In my own opinion, I think RepG is harder to support then Cura. But when they had to select software, Cura did not exist yet.

For these kinds of issues the forums usually get a faster response anyhow, because the community has a lot more people, and these problems are not uncommon.

PLA will always ooze a bit from the tip of the nozzle, but it shouldn't leak out of the sides. But in some cases it does leak from the connection between the heater and the PEEK or the connection between the heater and the nozzle. In that case you can use ABS to seal it, or disassemble everything and insert a tiny bit more teflon tape.

In Cura the first layer has a different thickness then the rest of the layers, in normal mode you can configure this in the advanced tab. The default is 0.3mm, which should provide a pretty thick first layer which sticks easier to the bed. (Getting a 0.1mm layer to stick properly, and come off without damaging the tape is very hard)

It should extrude enough filament at the beginning of the print. However if you let the nozzle drip empty, because you heated it up and waited a long while. Then the beginning of the print will have too little plastic. A quick remedy is to turn the big gear by hand at the start of the print if you see there is little to no plastic coming out. You won't damage the machine in any way, it can handle this.

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Yes, I did the ABS trick to seal it, but at 220° the ABS starts to melt.

Unfortunately, the extrusion stopped again, even if I use 220°. What confuses me, as soon I cancel the print, filament suddenly comes out of the nozzle, while during running the print, even pushing by hand doesn’t help. Not sure if it’s a coincidence, but it seems that it stops while printing solid layers for a while (when parts of the 3D model merging, the slicing for this layers becomes solid). Strange, as far as I understand, there is no filament blocking mechanism in the printing head itself. How can it be that at certain moments no filament comes out of the nozzle and right after I cancel the print (just after a few seconds) filament is extruded again, even without feeding from the back?

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Hallo,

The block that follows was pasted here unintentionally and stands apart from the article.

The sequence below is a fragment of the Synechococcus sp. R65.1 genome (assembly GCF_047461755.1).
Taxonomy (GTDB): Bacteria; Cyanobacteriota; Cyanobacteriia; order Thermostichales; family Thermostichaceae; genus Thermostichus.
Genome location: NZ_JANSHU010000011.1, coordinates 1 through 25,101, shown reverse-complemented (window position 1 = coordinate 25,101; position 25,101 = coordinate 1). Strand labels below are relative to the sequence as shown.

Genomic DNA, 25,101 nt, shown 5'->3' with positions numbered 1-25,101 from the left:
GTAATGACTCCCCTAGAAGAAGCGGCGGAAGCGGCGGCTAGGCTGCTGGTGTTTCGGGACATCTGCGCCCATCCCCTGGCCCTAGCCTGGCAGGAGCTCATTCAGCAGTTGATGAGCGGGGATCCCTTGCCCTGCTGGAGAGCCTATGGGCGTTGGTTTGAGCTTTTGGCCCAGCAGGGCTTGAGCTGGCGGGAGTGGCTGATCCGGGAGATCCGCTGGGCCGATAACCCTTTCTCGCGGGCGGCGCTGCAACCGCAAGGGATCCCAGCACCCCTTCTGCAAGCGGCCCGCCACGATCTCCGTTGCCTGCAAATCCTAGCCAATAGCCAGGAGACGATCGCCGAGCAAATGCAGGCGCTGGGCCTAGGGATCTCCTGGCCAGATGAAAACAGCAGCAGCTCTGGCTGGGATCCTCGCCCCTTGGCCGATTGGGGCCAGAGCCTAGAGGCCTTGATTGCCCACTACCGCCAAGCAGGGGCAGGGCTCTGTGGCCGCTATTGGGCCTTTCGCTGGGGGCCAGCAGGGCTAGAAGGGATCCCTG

I do have only 2 days experience. But perhaps your E Steps are not entered right? In the first run Wizzard you can calculate your right value.

It looks like that too mutch material will come out.

And try again lower temp. 170C° Perhaps your sensor is not working well. My was relly loose in the hole.

Your feed problem is strange. Perhaps you are touching the lower (solidified) surface and this will blockade the nozzle.

See "The extruder stops extruding"

http://wiki.ultimaker.com/Troubleshooting

 

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rev.3 assembly guide says: " This becomes the adjusting screw to put the right pressure on the plastic so it will be transported by the groove in the M8 bolt. The white screw is for easy adjusting by hand, so it should be tight on the bolt."

--- How tight is "tight"???

Using the same Gcode with Cura, I have had pieces print for 7 and 3 hrs, respectively, before the PLA filament jammed, the hobbed bolt digging a groove into the filament

-or- more generally, why should the printer work perfectly for hours and then the feed mechanism jam?

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Hi,

I am new to 3d printing. I just have a 2 weeks experience, but I can say it's a lot of fun. :D

The thing I discovered with printing is that the quality of the prints always has to do with de hardware and not software. For instance belt tension, smoothness of the print head and all other moving parts (I oil it before every print with machine oil) and filament feed.

I too had the problem yesterday with the blobby ness when you have a 100% infill. You can also hear it because the print head bounces over the just hardened filament. (by the way I printed in pink PLA that I got from ultimaker)

Though the first few layers were absolutely flawless, after 20 layers the blobs came. My first thought was there is to much filament coming out of the print head. So I measured the thickness of the filament right under the extruder. There is a difference in thickness on the spool of filament, this also can cause a jam.

When you set the thickness of the filament in the beginning, the software will calculate how much filament is needed. But when the thickness changes on the spool, then you will have to much material coming out.

I thought of an idea that might prevent this problem. Is it possible to make a very accurate sensor, that measures the thickness of the filament constantly, and that the program running the gcode adjusts the material feed when the thickness changes? So therefore you will never have a difference in filament flow from the print head.

Thanks for giving it a thought.

Greetz,

Andy